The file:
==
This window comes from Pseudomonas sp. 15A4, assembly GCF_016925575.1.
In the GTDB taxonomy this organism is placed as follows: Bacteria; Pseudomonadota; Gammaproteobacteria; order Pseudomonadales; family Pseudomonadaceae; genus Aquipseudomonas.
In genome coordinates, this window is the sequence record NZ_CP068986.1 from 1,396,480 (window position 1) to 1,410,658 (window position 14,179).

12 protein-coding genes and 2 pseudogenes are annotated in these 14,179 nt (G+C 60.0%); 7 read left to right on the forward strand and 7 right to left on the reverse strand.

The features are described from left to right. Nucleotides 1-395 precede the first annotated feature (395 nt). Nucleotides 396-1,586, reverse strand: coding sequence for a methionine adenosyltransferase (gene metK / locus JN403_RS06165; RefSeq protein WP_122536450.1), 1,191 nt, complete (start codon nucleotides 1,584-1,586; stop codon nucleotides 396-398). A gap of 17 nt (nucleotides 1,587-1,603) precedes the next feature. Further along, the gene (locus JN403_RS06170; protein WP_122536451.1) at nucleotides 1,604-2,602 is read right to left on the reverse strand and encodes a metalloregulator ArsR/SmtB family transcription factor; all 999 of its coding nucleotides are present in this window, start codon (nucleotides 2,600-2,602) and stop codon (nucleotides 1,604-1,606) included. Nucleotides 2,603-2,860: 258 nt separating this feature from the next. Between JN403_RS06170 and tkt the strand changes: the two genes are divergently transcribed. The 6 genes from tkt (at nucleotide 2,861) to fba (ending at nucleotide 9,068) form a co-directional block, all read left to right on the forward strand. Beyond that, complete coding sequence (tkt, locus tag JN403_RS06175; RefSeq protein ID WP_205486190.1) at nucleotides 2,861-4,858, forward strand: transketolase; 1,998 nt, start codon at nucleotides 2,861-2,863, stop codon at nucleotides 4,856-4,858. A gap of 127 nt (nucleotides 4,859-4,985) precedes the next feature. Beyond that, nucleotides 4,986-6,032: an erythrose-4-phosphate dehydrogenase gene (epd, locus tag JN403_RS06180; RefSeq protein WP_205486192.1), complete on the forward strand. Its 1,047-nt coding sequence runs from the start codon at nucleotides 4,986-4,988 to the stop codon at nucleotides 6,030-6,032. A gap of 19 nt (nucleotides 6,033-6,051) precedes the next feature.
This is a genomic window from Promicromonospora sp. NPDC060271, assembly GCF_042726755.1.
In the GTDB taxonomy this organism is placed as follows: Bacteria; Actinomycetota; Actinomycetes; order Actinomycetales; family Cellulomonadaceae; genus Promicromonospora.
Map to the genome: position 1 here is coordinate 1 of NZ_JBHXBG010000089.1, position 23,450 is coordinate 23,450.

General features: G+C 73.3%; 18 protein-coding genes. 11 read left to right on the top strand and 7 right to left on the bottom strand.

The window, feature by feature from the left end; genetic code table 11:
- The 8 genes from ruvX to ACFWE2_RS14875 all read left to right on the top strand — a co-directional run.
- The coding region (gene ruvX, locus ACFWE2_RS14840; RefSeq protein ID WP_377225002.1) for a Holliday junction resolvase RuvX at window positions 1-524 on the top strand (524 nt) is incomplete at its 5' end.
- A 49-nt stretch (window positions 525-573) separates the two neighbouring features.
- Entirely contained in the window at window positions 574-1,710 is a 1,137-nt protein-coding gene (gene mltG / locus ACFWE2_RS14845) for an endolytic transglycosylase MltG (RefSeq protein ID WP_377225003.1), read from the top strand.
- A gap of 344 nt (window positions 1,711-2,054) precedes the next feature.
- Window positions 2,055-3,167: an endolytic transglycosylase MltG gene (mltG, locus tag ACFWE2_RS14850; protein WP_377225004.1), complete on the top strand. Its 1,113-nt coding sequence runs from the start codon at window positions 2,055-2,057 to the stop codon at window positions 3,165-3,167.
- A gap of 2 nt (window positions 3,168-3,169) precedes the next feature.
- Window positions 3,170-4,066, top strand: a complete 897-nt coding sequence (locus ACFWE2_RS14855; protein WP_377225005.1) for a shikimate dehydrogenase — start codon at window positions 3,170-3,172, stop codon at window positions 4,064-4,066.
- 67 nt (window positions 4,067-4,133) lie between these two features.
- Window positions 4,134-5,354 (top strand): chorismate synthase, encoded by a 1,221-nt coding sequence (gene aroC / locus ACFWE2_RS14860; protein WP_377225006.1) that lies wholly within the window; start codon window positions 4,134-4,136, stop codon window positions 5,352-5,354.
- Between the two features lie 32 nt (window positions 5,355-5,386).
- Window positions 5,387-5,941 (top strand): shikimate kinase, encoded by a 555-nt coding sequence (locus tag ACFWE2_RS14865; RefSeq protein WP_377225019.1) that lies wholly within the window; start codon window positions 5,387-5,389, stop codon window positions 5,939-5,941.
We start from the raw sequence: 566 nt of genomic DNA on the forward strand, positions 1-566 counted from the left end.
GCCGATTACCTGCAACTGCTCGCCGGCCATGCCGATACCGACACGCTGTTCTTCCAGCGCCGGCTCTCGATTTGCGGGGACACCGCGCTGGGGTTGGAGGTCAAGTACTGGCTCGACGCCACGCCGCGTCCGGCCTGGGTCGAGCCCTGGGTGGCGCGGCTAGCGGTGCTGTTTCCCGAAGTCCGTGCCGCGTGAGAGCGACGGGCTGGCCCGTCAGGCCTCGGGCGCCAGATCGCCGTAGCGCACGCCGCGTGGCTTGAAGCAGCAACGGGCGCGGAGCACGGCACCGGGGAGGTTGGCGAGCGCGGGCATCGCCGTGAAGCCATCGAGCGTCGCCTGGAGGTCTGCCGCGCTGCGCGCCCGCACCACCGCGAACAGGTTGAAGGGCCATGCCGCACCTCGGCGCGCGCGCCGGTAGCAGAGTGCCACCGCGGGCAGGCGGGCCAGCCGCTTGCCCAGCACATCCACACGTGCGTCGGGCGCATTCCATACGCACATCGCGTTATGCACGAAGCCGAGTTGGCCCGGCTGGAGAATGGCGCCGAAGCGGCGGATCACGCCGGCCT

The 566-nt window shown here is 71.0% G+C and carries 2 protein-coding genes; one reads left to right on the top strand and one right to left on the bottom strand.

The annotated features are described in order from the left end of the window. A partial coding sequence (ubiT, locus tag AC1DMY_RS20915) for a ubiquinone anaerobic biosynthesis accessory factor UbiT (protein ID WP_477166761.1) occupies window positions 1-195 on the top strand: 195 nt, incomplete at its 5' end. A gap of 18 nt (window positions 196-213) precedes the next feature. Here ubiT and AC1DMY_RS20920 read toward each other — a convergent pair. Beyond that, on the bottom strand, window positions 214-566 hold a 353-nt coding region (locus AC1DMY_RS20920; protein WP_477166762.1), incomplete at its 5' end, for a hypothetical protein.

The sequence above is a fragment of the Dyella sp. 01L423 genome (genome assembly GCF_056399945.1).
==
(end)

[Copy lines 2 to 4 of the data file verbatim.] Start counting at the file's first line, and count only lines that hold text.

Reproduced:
In the GTDB taxonomy this organism is placed as follows: Bacteria; Pseudomonadota; Gammaproteobacteria; order Pseudomonadales; family Pseudomonadaceae; genus Aquipseudomonas.
In genome coordinates, this window is the sequence record NZ_CP068986.1 from 1,396,480 (window position 1) to 1,410,658 (window position 14,179).

12 protein-coding genes and 2 pseudogenes are annotated in these 14,179 nt (G+C 60.0%); 7 read left to right on the forward strand and 7 right to left on the reverse strand.